Will nursing students take care of COVID-19 patients?

The majority of clinical partners have stated that students will not be assigned to care for COVID-19 patients. While students may not be directly assigned to these patients, there are no guarantees that students will not be involved in caring for patients with the novel Coronavirus. As with all health care providers in practice today, students will follow all CDC guidelines for providing direct patient care, including the appropriate levels of PPE and universal precautions.

What is important about the new curriculum? How is it better/different?

With the emerging complexity of the healthcare system, clinical partners and employers shared that new graduate nurses were lacking the ability to build on conceptual foundations and make clinical judgements based on multiple clinical situations. The traditional curriculum was subject-specific, which resulted in information-heavy teaching using lecture-based teaching strategies. The outdated curriculum focused on memorization and lacked support for the development of students' critical thinking skills. The new curriculum is a concept-based curriculum, founded on the best evidence in nursing science and the neurobiology of student learning. Rather than memorizing facts, students now engage in active learning with faculty, using application of concepts to develop critical thinking and clinical reasoning skills. The new curriculum provides exceptional preparation for graduates to practice in any healthcare organization.

Will there be a decrease in tuition?

The curriculum and simulation program provided by the world-class University of Portland School of Nursing faculty offers the highest quality learning experiences for students. Regardless of changes that may take place during the semester, there will be no decrease in tuition. For more information, please refer to Fr. Mark Poorman's email sent on Friday, July 17. The email message reads as follows:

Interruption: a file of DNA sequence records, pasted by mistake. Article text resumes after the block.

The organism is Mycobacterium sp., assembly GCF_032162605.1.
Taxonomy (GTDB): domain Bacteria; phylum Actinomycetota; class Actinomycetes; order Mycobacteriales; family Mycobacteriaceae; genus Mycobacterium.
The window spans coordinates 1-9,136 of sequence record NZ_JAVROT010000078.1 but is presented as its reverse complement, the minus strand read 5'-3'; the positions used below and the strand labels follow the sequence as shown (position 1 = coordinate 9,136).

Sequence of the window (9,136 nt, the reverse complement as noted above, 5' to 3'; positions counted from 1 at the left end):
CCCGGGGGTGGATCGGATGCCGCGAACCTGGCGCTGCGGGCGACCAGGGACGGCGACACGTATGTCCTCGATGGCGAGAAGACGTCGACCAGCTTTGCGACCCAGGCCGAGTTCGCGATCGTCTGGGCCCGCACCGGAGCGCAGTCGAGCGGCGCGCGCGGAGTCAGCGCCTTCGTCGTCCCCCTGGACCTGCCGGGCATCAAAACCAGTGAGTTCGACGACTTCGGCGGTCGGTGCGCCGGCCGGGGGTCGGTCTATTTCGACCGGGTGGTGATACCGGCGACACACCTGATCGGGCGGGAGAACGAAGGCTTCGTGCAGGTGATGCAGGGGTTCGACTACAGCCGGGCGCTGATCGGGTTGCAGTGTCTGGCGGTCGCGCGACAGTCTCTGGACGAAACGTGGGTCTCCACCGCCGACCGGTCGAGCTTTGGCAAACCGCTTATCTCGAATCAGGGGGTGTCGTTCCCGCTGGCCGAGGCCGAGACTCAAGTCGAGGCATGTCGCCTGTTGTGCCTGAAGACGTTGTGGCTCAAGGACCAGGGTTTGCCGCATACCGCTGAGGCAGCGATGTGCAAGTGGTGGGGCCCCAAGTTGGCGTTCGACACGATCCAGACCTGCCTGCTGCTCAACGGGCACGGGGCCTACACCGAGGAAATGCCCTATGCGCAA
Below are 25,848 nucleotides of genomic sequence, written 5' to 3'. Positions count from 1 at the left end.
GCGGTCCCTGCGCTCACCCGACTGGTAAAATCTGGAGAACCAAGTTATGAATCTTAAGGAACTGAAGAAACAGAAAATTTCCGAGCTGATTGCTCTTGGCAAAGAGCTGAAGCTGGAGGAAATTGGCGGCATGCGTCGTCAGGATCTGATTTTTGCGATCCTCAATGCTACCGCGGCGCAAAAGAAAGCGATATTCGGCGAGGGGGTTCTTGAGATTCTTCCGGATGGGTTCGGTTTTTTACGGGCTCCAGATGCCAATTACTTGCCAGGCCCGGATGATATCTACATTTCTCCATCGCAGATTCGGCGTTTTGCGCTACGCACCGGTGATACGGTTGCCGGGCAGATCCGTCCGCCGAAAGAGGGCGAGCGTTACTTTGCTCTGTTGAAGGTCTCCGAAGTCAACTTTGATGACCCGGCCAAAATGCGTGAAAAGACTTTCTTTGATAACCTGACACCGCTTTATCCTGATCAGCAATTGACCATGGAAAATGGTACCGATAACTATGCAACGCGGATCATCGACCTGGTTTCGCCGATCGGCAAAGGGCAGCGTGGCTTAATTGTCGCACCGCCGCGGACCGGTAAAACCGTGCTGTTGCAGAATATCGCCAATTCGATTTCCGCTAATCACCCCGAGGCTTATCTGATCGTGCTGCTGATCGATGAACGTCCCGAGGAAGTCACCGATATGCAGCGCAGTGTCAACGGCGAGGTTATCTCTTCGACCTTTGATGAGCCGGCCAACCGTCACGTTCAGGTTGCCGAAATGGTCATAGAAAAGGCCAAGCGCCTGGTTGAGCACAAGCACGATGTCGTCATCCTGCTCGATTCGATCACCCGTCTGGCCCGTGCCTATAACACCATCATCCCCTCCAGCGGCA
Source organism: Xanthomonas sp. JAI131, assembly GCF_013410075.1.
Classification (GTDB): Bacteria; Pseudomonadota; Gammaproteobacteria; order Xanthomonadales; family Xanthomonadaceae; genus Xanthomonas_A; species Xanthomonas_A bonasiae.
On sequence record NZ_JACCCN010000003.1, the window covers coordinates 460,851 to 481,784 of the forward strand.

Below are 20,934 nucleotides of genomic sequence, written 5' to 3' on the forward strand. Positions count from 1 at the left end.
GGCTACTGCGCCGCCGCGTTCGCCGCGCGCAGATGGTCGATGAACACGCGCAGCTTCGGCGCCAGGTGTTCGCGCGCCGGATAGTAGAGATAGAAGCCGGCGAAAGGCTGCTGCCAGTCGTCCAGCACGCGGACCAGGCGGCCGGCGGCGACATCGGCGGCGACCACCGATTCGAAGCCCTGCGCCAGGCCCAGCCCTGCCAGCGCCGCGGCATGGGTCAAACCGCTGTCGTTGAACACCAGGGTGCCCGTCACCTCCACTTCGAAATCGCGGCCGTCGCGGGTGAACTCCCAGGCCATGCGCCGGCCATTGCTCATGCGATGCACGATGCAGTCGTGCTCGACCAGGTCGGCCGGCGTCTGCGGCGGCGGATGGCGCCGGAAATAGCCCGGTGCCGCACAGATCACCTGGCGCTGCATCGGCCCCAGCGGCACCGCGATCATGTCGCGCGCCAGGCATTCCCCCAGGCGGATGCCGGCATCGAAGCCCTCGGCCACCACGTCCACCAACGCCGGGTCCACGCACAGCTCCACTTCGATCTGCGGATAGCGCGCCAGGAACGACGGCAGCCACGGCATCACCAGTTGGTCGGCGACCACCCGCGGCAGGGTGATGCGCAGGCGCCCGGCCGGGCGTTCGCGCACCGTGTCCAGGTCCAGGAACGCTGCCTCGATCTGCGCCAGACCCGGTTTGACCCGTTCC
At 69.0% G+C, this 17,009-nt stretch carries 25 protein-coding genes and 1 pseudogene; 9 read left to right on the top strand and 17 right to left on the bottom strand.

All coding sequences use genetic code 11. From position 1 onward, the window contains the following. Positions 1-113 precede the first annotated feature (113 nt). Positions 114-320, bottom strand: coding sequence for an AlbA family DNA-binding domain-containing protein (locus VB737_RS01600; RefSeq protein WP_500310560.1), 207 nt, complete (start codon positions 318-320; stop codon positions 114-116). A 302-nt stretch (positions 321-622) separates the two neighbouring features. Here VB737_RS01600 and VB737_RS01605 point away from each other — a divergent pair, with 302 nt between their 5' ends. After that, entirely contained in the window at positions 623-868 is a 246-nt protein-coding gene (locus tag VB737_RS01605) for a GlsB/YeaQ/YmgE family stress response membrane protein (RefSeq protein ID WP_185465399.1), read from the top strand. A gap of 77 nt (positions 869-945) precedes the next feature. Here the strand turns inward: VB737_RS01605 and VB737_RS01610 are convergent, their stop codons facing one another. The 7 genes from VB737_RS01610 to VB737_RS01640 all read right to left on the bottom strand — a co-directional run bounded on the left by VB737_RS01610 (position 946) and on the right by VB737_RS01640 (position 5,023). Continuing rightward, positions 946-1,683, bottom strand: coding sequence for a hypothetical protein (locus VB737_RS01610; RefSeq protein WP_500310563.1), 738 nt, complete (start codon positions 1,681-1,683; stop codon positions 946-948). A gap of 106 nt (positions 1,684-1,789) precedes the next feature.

• UP remains committed to providing a quality education informed by our Holy Cross tradition, whether delivered in-person, via a hybrid format, or on line. Even in ordinary years, tuition does not cover the full cost of education at UP, and the University's costs will not diminish even if instruction is delivered in an alternate format. Thus, UP will continue to charge its published rates for tuition and fees during the Fall Semester. In the event that the University directs students to return to their homes from the residence halls, prorated reimbursements of room and board costs will be provided. The COVID-19 pandemic may be impacting some families in unexpected ways. If your family is experiencing financial hardship, please email the Office of Financial Aid at finaid@up.edu. While we cannot guarantee changes in students' financial aid packages, there may be other ways in which we can assist.

Will online teaching be high quality?

Before the pandemic, the School of Nursing was already utilizing on line technology in teaching through Moodle and other technological innovations. The nursing faculty have been working all summer to prepare to teach in a hybrid environment for the new academic year.

How can I be assured my student will be ready to graduate and pass NCLEX?

Along with the excellent Bachelor of Science (BSN) curriculum, students in the new curriculum will be using a new test preparation product. With the use of Examsoft for classroom on line examinations, which are provided in the same format as NCLEX questions, and the new test preparation product, students have multiple practice opportunities as well as dedicated time and programs to prepare for the NCLEX.

Can my student take all their courses online?

Students are able to take all classroom lecture-based courses on line. Simulation and clinical courses require students to participate in person with proper PPE. If a student wishes to take classroom courses on line, please contact Elisa Majors, Assistant to the Dean for Students (majorse@up.edu) to fill out the proper paperwork.